Archive for the ‘Coaching’ Category

One of the things I noticed when I started playing rec hockey was that guys really, really liked to play their position.

It’s a generalization of course, but it seemed that for forwards, there were three lanes – left, center and right – and that was the area of ice players occupied. Guys would come off the ice yelling “right side, right side!” and the right winger would jump on to take the other right winger’s place.

In pro hockey you still change for your position, but once you’re out there you’re generally just a forward, with a starting designation on faceoffs, and a lane to cover in your neutral zone defense.

What I mean is, everything is “F1, F2, and F3.”

On the forecheck, the first guy on the puck is F1, regardless of his actual designated position.

The second forward in the zone – F2 - will read the play. If F1 got body on the d-man and is in a puck battle, that second guy will try to fish the thing out. If the d-man got solid possession, he’ll take away the strong-side boards. With “keep it out of the middle” drilled into everyone’s head, it’s the most likely place the puck is going.

F3 also reads – he heads to the slot area and stays above the opposing center, but if the puck goes corner to corner, he’ll go down on the puck while F2 will rotate wall-to-far-wall (he’s reading to get the jump on that), and F1 will come up to the slot (again, above the center).

You always need that guy high.

Once you get the puck, any thought of positioning outside of “keep a guy high” is basically thrown out the window. Read the rest of this entry »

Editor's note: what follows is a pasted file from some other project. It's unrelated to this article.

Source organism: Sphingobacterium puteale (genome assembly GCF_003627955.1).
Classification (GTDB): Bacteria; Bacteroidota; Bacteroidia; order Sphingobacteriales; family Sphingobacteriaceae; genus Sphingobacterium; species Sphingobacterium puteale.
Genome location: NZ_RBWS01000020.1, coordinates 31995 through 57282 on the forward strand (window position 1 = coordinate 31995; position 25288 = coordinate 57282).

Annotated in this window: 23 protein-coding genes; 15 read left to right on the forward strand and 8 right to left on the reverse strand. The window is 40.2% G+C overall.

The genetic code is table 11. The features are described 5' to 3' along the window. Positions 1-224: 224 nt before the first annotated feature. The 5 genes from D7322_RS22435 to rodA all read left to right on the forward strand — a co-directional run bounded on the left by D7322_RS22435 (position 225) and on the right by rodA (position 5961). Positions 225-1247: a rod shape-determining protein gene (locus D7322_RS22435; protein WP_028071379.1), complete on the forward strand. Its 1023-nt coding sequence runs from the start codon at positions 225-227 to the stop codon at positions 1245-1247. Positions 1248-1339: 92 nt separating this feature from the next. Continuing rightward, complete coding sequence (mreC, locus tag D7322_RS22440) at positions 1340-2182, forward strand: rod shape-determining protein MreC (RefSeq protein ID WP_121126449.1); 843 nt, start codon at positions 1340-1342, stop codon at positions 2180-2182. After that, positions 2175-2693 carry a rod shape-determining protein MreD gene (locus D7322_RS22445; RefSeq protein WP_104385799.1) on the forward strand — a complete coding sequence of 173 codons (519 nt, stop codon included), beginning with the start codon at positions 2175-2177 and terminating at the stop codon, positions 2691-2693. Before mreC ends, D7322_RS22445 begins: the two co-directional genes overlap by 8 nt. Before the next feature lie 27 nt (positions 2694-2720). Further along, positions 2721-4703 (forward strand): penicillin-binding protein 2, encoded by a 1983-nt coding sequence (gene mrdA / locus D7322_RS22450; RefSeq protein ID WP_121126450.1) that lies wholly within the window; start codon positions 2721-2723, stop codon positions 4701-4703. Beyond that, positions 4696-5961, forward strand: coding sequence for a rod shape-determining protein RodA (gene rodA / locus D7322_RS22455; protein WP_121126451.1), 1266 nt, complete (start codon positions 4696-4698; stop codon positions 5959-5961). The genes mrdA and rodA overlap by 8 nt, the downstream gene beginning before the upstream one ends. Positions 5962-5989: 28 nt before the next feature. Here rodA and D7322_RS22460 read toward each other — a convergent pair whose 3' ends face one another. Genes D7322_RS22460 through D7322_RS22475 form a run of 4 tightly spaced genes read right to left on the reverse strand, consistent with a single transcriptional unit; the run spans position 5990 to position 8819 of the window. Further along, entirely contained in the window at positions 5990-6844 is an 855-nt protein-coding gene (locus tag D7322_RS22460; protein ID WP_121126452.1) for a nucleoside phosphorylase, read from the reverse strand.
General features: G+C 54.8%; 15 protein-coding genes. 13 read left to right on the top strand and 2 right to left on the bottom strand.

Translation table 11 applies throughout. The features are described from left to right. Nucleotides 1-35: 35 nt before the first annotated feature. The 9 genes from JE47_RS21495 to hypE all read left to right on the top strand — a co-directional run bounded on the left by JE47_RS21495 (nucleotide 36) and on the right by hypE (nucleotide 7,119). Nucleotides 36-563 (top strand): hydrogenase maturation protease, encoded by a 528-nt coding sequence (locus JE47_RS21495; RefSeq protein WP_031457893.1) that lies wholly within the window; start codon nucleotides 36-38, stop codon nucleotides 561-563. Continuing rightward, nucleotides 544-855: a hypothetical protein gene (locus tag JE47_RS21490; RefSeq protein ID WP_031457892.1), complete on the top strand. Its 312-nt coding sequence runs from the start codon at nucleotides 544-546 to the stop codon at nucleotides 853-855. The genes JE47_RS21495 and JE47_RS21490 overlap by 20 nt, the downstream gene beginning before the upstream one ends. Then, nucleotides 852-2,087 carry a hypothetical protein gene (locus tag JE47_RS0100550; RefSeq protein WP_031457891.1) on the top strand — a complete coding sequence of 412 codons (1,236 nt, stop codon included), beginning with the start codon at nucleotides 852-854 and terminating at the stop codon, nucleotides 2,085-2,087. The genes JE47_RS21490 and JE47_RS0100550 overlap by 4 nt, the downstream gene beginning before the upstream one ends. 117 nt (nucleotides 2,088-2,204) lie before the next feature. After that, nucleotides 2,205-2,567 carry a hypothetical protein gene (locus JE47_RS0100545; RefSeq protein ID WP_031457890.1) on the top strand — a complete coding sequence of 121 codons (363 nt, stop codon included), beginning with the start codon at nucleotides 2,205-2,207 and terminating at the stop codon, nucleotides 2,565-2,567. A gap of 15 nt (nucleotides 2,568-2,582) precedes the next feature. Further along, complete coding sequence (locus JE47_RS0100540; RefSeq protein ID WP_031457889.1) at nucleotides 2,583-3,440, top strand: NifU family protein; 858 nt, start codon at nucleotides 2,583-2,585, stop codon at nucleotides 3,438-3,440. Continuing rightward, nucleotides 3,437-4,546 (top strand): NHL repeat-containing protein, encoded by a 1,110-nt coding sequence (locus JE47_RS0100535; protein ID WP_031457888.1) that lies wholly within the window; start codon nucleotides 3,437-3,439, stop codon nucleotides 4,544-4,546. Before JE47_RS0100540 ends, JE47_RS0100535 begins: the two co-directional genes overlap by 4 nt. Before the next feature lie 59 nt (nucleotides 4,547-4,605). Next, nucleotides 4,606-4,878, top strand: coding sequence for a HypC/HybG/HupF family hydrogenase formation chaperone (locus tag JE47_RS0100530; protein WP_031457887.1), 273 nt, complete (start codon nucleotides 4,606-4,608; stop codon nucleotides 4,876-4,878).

Introducing Six New NHL Head Coaches

 

Lou Lam's new hire, Peter DeBoer

Remember the days when your favourite team would fire their head coach and you would turn to your buddy and say “ok, what coach is available?”

You’d spend the next little while rattling off names of well known coaches that are sitting in a broadcast booth somewhere waiting for their phone to ring with a job offer (ie “hello, Mike Keenan speaking”).

Those days seem so long ago! Goodbye unemployment line, hello American Hockey League.

Take a look at the evidence. The Penguins hired Dan Bylsma from their AHL affiliate (Wilkes-Barre/Scranton Penguins); in three seasons he has a Stanley Cup ring and a Jack Adams trophy.

61 games after coaching the Capitals AHL team, Bruce Boudreau won a Jack Adams trophy in 2008. That was a year after former AHL coach Alain Vigneault won the award.

Only two of the six new bench bosses were coaching in the NHL last season. The other four were behind the bench in the AHL.

It’s not uncommon to hear knowledgeable hockey people say “who?” when they hear the name of a new coach. To help those people out, let’s take look at the six new coaches going into the 2011-12 season.

Has a record of 1-0 when Justin Bourne is on his bench. Has yet to call to express his gratitude for the promotion.

Glen Gulutzan

Where was he last year: Texas Stars (AHL)

Where he is this year: Dallas Stars

Who he replaced: Marc Crawford

Gulutzan spent two years in Texas, leading them to the playoffs in both seasons and the Calder Cup finals in 2010. He has already promised to focus on the defensive structure of the Stars. They finished 15th in team defence last season under Crawford and with the loss of Brad Richards to free agency, expect Gulutzan to focus his team on helping goaltender Kari Lehtonen as much as possible.